Not all pumpkins are created equal; Crown prince pumpkin is one of the best. It is the star of the show in this pumpkin dip. Highly unusual, the inspiration for this recipe and its flavours comes from my years of working as a Japanese chef. This pumpkin dip is sweet and tart at the same time. Mellow, gentle, and comforting is how I would describe it. If you want to add something unusual and interesting to your party dips, give this a go.
I have tried to combine some interesting flavours in this recipe to create balance but not be overpowering. The crown prince pumpkin is sweet, so I have created balance with the rice vinegar and cooking sake which add a tangy, acidic element to the pumpkin dip. Happy dipping!
- Crown prince pumpkin
- White onion
- Rice vinegar
- Cooking sake
- Kala namak
- Olive oil
- Vegan block butter
See the recipe card for quantities.
Prepare your ingredients:
- Cut the pumpkin into wedges.
- Peel and slice the onions and ginger.
Coat the pumpkin wedges with olive oil and season kala namak.
Roast in the oven for 20 minutes, flipping over halfway to get a nice colour on both sides
In a pot, add the onion, ginger, sake and rice vinegar and bring to a rapid boil. Then immediately reduce heat to simmer. Simmer until the liquid has reduced by half.
Pass the reduction through a sieve. Discard the onion ginger.
Melt the vegan butter and set aside.
Once the pumpkin is cooked, peel the skin off.
Add the wedges to a blender and then add the sake-vinegar reduction and mix to a smooth puree. Adjust the seasoning if required.
While continuing to puree, add melted butter and continue to blend until the butter is incorporated and you have a smooth puree.
Garnish with roasted pumpkin and sesame seeds, and serve the pumpkin dip warm with crackers.
Instead of sesame seeds and pumpkin seeds, you can garnish with chopped chives.
You will need a good blender, preferably with a feeding hole, so you can drizzle the butter while its blending to insure a smooth dip.
Although this dip is best consumed straightaway, it can be kept in an airtight container for up to a week in the fridge; you may have to warm it up and mix it again if you can see the butter.
If you don't have a top-feeding blender, then add the butter bit by bit and blend and repeat. If the butter is not fully incorporated, then use a spatula to mix it in.
Crown prince pumpkin is an edible squash with blue/grey skin and deep orange flesh. It has a sweet and nutty flavour with a creamy texture. It is my favourite pumpkin to cook with. A great thing about this pumpkin is that it can be kept for three to six months in a cool, dark place without spoiling it.
Looking for other pumpkin recipes? Try these:
Here are some of my other recipes that will go well with my pumpkin dip:
Crown Prince Pumpkin Dip
- Blender or Food processor
- Digital scales
- 900 g Crown prince pumpkin
- 90 g White onions
- 20 g Ginger
- 200 ml Cooking sake
- 200 ml Rice vinegar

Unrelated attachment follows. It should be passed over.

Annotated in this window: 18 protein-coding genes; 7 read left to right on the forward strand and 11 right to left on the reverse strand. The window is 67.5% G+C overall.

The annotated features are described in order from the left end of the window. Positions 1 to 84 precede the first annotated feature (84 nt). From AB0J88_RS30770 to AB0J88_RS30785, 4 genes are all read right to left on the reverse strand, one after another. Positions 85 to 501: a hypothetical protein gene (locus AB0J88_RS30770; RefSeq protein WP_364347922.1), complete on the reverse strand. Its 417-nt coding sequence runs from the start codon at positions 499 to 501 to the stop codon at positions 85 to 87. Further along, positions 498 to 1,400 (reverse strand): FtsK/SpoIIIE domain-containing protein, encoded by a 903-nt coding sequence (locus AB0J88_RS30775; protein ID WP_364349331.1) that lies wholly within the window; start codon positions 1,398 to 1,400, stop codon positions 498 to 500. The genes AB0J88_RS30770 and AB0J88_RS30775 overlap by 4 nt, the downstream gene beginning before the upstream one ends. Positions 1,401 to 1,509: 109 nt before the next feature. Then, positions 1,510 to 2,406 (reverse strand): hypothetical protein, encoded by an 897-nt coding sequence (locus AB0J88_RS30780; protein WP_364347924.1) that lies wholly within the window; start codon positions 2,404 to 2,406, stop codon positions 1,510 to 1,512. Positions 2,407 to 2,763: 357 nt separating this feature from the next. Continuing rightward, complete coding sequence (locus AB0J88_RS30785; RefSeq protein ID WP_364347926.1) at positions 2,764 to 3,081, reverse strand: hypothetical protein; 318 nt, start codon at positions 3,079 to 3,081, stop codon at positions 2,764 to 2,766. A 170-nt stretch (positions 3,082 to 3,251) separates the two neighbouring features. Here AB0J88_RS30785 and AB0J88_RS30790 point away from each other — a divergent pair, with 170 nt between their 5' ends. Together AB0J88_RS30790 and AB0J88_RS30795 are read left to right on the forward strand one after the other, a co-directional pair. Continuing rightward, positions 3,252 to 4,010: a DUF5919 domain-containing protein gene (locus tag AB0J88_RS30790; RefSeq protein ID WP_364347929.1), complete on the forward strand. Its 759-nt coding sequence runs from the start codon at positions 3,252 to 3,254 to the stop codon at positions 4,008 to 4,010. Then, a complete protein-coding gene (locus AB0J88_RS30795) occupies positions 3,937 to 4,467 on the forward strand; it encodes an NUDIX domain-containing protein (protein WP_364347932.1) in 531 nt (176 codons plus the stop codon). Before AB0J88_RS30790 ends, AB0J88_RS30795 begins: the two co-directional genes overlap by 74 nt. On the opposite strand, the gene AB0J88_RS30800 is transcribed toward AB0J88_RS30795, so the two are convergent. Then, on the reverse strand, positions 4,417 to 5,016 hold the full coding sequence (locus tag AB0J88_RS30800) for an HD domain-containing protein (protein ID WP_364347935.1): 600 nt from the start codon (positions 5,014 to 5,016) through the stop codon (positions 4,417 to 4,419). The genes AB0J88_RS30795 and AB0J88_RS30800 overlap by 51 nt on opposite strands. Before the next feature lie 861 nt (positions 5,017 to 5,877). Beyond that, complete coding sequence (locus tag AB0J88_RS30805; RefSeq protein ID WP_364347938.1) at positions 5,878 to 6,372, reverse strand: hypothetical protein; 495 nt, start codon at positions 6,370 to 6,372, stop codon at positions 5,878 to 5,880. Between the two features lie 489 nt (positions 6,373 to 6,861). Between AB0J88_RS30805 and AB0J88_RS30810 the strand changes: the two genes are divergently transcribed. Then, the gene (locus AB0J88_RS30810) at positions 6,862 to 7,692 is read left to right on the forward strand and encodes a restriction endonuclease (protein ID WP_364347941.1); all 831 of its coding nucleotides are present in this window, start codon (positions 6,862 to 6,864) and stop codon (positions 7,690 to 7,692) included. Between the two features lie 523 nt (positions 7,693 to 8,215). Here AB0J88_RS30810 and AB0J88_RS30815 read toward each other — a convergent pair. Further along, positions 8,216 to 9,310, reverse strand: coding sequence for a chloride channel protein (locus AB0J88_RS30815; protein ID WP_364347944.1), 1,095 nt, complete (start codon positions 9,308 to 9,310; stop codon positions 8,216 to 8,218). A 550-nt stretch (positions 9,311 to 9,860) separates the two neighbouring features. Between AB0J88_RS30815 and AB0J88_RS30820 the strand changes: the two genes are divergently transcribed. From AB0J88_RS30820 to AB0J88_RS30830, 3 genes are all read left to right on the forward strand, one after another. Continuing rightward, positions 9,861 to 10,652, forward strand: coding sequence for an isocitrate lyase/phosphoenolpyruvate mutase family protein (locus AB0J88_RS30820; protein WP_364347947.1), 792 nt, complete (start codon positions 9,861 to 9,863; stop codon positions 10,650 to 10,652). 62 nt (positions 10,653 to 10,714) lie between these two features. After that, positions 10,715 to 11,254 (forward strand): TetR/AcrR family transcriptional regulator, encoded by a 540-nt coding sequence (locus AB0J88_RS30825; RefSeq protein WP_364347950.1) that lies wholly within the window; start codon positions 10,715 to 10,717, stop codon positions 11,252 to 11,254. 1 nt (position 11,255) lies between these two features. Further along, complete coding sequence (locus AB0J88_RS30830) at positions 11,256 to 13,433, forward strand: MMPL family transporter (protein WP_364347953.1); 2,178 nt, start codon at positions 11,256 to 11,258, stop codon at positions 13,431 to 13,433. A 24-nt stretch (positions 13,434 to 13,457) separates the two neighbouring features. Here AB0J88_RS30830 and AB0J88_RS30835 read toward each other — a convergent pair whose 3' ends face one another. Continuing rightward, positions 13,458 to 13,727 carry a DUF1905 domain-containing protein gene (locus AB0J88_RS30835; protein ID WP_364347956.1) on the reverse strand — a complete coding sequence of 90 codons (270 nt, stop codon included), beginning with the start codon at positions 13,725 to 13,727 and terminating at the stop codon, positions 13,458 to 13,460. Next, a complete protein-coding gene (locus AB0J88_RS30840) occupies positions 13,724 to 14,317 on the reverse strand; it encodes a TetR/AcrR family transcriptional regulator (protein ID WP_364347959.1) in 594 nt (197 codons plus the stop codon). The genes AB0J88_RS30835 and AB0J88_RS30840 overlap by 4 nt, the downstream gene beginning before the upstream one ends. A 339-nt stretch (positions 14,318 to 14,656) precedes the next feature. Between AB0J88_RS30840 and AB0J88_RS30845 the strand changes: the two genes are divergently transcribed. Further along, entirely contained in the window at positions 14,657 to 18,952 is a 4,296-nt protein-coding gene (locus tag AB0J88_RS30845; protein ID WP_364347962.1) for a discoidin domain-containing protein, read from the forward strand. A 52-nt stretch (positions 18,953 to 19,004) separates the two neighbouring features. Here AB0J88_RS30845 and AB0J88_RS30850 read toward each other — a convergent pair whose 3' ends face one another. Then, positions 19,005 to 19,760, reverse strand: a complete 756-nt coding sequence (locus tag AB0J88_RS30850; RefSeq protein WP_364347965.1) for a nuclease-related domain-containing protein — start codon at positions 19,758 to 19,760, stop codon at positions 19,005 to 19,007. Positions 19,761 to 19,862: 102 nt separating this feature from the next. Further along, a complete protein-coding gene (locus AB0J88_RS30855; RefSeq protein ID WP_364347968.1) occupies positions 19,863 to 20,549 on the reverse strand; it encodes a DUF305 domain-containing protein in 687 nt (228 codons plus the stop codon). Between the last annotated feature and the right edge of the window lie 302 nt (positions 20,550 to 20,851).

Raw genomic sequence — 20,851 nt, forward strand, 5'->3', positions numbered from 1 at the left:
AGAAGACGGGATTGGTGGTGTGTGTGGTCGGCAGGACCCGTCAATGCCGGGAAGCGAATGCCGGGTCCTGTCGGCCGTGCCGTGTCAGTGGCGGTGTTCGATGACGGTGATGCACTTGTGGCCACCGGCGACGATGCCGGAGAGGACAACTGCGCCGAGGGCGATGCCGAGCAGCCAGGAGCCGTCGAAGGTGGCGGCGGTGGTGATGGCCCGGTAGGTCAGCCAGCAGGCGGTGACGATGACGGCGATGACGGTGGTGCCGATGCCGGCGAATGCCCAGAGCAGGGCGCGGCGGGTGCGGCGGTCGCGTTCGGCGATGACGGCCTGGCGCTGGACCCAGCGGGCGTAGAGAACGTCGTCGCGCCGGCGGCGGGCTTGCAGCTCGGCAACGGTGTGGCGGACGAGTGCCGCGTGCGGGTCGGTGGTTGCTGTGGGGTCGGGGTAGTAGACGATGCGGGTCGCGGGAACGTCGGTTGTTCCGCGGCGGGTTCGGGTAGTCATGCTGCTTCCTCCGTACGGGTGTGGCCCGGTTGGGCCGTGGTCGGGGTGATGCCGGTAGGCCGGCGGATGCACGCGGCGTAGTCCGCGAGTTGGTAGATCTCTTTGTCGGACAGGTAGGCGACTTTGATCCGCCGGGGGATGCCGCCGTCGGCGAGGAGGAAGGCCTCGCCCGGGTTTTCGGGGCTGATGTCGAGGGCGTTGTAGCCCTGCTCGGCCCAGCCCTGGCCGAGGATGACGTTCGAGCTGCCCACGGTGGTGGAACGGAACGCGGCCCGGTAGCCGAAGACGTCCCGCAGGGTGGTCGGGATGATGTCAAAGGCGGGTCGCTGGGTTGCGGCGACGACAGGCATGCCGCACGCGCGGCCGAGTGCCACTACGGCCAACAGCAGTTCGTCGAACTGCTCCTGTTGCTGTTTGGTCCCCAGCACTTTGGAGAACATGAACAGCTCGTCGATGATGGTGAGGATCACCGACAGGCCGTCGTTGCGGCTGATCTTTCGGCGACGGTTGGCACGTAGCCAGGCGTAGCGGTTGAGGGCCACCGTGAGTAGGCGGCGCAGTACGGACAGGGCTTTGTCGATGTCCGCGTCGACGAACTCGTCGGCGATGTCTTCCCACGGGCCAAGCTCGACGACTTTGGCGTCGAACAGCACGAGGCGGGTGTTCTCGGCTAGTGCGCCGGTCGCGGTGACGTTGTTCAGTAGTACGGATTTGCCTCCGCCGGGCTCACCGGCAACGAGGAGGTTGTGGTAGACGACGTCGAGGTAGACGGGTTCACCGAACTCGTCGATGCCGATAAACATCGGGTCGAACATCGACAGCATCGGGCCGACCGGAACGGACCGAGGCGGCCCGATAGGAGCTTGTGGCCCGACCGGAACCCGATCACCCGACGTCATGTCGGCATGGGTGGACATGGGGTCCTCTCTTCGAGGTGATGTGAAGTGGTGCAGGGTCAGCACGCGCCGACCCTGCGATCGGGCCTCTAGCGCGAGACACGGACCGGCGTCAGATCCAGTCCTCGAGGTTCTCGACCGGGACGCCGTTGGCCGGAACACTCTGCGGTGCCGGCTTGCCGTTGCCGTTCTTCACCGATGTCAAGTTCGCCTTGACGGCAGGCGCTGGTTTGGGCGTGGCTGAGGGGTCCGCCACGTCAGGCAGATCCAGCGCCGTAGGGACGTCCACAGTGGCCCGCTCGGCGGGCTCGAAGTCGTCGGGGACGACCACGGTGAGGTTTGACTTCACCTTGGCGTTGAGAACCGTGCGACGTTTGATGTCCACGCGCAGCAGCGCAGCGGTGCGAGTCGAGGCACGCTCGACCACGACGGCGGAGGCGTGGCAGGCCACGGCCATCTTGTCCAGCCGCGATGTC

- 50 g Vegan block butter (not spreadable)
- ½ teaspoon Kala namak
- 1 teaspoon Olive oil
- Preheat the oven to 200ºC.
- Cut the crown prince pumpkin into wedges. Coat with olive oil and season with kala namak.
- Roast in the oven for 20, flipping over halfway to get a nice colour on both sides.
- While the pumpkin is roasting, peel and slice the onions. Wash and slice the ginger.
- In a pot, add the onion, ginger, sake and rice vinegar and bring to a rapid boil. Then immediately reduce the heat to simmer. Simmer until the liquid has reduced in half. Pass the reduction through a sieve. Discard the onion ginger.
- Melt the vegan block butter and set aside.
- Once the pumpkin is cooked, peel the skin and add wedges to a blender along with the sake-vinegar reduction and blend to a smooth puree. Adjust the seasoning if required.
- While continuing to puree, add the melted butter and continue to blend until the butter is incorporated and you have a smooth puree.
- Garnish with roasted pumpkin and sesame seeds, and serve warm with crackers.
In a professional kitchen, food hygiene and safety are top priorities, and from the beginning of my training, I practised good habits and routines. Of course, practising good food hygiene and safety at home is also essential. Here are some fundamental practices to adopt in the kitchen.
- Wash your hands regularly while preparing, handling and cooking food.
- Wipe down countertops and high-contact points regularly.
- If you cook meat and fish, do not use the same utensils on cooked food that previously touched raw meat. Use separate chopping boards for meat and fish. Wash your chopping boards immediately after use.
- Thoroughly cook food to a minimum temperature of 165 °F (74 °C).
- Don't leave food at room temperature for extended periods (more than 2 hours).
- Store food correctly.
For more details regarding food hygiene and safety in the home, visit the UK Government's Food Standards Agency webpage.
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